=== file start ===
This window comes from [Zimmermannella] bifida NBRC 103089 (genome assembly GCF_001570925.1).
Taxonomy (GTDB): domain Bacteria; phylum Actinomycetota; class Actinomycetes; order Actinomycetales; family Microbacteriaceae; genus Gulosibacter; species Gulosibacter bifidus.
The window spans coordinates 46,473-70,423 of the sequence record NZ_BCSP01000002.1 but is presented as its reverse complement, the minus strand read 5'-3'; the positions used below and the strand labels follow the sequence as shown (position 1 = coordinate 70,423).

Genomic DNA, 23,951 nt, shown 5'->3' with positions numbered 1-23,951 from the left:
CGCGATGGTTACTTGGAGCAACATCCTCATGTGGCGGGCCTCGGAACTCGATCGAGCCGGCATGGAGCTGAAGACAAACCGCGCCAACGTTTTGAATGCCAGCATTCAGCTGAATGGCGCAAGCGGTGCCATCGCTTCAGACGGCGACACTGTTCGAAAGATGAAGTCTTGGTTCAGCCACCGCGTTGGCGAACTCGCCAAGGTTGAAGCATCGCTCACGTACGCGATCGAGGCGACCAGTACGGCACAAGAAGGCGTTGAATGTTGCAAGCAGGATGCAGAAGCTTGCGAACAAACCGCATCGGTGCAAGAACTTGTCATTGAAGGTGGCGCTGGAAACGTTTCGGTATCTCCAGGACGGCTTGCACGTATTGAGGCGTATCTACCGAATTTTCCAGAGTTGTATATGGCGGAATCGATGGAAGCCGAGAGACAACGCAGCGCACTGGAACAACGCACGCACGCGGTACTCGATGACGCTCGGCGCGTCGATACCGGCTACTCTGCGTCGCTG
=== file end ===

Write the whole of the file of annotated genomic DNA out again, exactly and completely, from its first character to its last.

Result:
This window comes from [Zimmermannella] bifida NBRC 103089 (genome assembly GCF_001570925.1).
Taxonomy (GTDB): domain Bacteria; phylum Actinomycetota; class Actinomycetes; order Actinomycetales; family Microbacteriaceae; genus Gulosibacter; species Gulosibacter bifidus.
The window spans coordinates 46,473-70,423 of the sequence record NZ_BCSP01000002.1 but is presented as its reverse complement, the minus strand read 5'-3'; the positions used below and the strand labels follow the sequence as shown (position 1 = coordinate 70,423).

Genomic DNA, 23,951 nt, shown 5'->3' with positions numbered 1-23,951 from the left:
CGCGATGGTTACTTGGAGCAACATCCTCATGTGGCGGGCCTCGGAACTCGATCGAGCCGGCATGGAGCTGAAGACAAACCGCGCCAACGTTTTGAATGCCAGCATTCAGCTGAATGGCGCAAGCGGTGCCATCGCTTCAGACGGCGACACTGTTCGAAAGATGAAGTCTTGGTTCAGCCACCGCGTTGGCGAACTCGCCAAGGTTGAAGCATCGCTCACGTACGCGATCGAGGCGACCAGTACGGCACAAGAAGGCGTTGAATGTTGCAAGCAGGATGCAGAAGCTTGCGAACAAACCGCATCGGTGCAAGAACTTGTCATTGAAGGTGGCGCTGGAAACGTTTCGGTATCTCCAGGACGGCTTGCACGTATTGAGGCGTATCTACCGAATTTTCCAGAGTTGTATATGGCGGAATCGATGGAAGCCGAGAGACAACGCAGCGCACTGGAACAACGCACGCACGCGGTACTCGATGACGCTCGGCGCGTCGATACCGGCTACTCTGCGTCGCTG